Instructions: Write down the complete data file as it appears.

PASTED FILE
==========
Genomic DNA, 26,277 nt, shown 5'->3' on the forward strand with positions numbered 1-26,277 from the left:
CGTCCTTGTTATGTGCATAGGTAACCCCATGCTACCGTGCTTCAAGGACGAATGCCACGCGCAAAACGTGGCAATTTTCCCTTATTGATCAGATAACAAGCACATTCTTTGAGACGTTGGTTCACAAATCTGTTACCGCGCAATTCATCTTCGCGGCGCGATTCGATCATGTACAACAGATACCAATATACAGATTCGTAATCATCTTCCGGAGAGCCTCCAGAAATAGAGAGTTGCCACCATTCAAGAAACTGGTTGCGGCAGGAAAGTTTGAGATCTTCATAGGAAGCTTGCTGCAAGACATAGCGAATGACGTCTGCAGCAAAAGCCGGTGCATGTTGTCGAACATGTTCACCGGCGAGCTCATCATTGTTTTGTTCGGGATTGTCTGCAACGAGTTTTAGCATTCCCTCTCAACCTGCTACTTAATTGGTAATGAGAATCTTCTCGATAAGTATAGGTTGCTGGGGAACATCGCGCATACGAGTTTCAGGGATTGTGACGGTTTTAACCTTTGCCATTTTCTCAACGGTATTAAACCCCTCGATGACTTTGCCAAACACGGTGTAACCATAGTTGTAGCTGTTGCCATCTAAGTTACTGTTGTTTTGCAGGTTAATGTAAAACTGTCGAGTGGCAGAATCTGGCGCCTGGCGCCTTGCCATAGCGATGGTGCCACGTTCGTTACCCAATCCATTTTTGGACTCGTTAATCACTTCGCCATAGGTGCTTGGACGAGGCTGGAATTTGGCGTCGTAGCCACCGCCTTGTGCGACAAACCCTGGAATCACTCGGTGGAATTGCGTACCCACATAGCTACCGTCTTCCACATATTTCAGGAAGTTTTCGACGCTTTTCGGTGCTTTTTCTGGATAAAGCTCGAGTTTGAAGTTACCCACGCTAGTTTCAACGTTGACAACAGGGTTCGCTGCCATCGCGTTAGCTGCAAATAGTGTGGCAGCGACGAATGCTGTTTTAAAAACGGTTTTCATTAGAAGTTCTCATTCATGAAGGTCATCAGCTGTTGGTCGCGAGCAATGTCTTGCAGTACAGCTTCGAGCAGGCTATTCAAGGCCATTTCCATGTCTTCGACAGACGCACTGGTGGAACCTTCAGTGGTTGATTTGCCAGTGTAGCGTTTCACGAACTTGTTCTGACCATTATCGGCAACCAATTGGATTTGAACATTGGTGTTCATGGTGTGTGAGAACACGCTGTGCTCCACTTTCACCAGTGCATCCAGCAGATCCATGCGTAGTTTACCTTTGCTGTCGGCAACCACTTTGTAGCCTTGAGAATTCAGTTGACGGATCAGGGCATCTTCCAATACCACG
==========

Genomic DNA, 26,277 nt, shown 5'->3' on the forward strand with positions numbered 1-26,277 from the left:
CGTCCTTGTTATGTGCATAGGTAACCCCATGCTACCGTGCTTCAAGGACGAATGCCACGCGCAAAACGTGGCAATTTTCCCTTATTGATCAGATAACAAGCACATTCTTTGAGACGTTGGTTCACAAATCTGTTACCGCGCAATTCATCTTCGCGGCGCGATTCGATCATGTACAACAGATACCAATATACAGATTCGTAATCATCTTCCGGAGAGCCTCCAGAAATAGAGAGTTGCCACCATTCAAGAAACTGGTTGCGGCAGGAAAGTTTGAGATCTTCATAGGAAGCTTGCTGCAAGACATAGCGAATGACGTCTGCAGCAAAAGCCGGTGCATGTTGTCGAACATGTTCACCGGCGAGCTCATCATTGTTTTGTTCGGGATTGTCTGCAACGAGTTTTAGCATTCCCTCTCAACCTGCTACTTAATTGGTAATGAGAATCTTCTCGATAAGTATAGGTTGCTGGGGAACATCGCGCATACGAGTTTCAGGGATTGTGACGGTTTTAACCTTTGCCATTTTCTCAACGGTATTAAACCCCTCGATGACTTTGCCAAACACGGTGTAACCATAGTTGTAGCTGTTGCCATCTAAGTTACTGTTGTTTTGCAGGTTAATGTAAAACTGTCGAGTGGCAGAATCTGGCGCCTGGCGCCTTGCCATAGCGATGGTGCCACGTTCGTTACCCAATCCATTTTTGGACTCGTTAATCACTTCGCCATAGGTGCTTGGACGAGGCTGGAATTTGGCGTCGTAGCCACCGCCTTGTGCGACAAACCCTGGAATCACTCGGTGGAATTGCGTACCCACATAGCTACCGTCTTCCACATATTTCAGGAAGTTTTCGACGCTTTTCGGTGCTTTTTCTGGATAAAGCTCGAGTTTGAAGTTACCCACGCTAGTTTCAACGTTGACAACAGGGTTCGCTGCCATCGCGTTAGCTGCAAATAGTGTGGCAGCGACGAATGCTGTTTTAAAAACGGTTTTCATTAGAAGTTCTCATTCATGAAGGTCATCAGCTGTTGGTCGCGAGCAATGTCTTGCAGTACAGCTTCGAGCAGGCTATTCAAGGCCATTTCCATGTCTTCGACAGACGCACTGGTGGAACCTTCAGTGGTTGATTTGCCAGTGTAGCGTTTCACGAACTTGTTCTGACCATTATCGGCAACCAATTGGATTTGAACATTGGTGTTCATGGTGTGTGAGAACACGCTGTGCTCCACTTTCACCAGTGCATCCAGCAGATCCATGCGTAGTTTACCTTTGCTGTCGGCAACCACTTTGTAGCCTTGAGAATTCAGTTGACGGATCAGGGCATCTTCCAATACCACG